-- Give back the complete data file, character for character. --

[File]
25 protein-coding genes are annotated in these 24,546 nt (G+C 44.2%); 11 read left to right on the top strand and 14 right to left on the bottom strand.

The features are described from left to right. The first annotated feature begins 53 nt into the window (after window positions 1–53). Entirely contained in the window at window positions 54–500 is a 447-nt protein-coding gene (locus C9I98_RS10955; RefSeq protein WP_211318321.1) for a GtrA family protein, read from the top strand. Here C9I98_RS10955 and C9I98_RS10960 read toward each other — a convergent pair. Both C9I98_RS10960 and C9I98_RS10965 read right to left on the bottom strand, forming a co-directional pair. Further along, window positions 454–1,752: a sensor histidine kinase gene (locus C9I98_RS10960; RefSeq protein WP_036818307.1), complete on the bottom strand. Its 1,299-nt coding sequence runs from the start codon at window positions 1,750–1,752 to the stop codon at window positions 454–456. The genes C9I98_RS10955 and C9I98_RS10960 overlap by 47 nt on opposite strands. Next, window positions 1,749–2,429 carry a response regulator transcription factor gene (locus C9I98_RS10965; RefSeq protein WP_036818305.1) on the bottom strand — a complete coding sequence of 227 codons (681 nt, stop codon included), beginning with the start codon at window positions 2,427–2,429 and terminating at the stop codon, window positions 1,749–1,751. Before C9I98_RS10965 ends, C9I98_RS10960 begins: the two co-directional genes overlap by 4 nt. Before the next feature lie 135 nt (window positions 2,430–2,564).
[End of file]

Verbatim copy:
25 protein-coding genes are annotated in these 24,546 nt (G+C 44.2%); 11 read left to right on the top strand and 14 right to left on the bottom strand.

The features are described from left to right. The first annotated feature begins 53 nt into the window (after window positions 1–53). Entirely contained in the window at window positions 54–500 is a 447-nt protein-coding gene (locus C9I98_RS10955; RefSeq protein WP_211318321.1) for a GtrA family protein, read from the top strand. Here C9I98_RS10955 and C9I98_RS10960 read toward each other — a convergent pair. Both C9I98_RS10960 and C9I98_RS10965 read right to left on the bottom strand, forming a co-directional pair. Further along, window positions 454–1,752: a sensor histidine kinase gene (locus C9I98_RS10960; RefSeq protein WP_036818307.1), complete on the bottom strand. Its 1,299-nt coding sequence runs from the start codon at window positions 1,750–1,752 to the stop codon at window positions 454–456. The genes C9I98_RS10955 and C9I98_RS10960 overlap by 47 nt on opposite strands. Next, window positions 1,749–2,429 carry a response regulator transcription factor gene (locus C9I98_RS10965; RefSeq protein WP_036818305.1) on the bottom strand — a complete coding sequence of 227 codons (681 nt, stop codon included), beginning with the start codon at window positions 2,427–2,429 and terminating at the stop codon, window positions 1,749–1,751. Before C9I98_RS10965 ends, C9I98_RS10960 begins: the two co-directional genes overlap by 4 nt. Before the next feature lie 135 nt (window positions 2,430–2,564).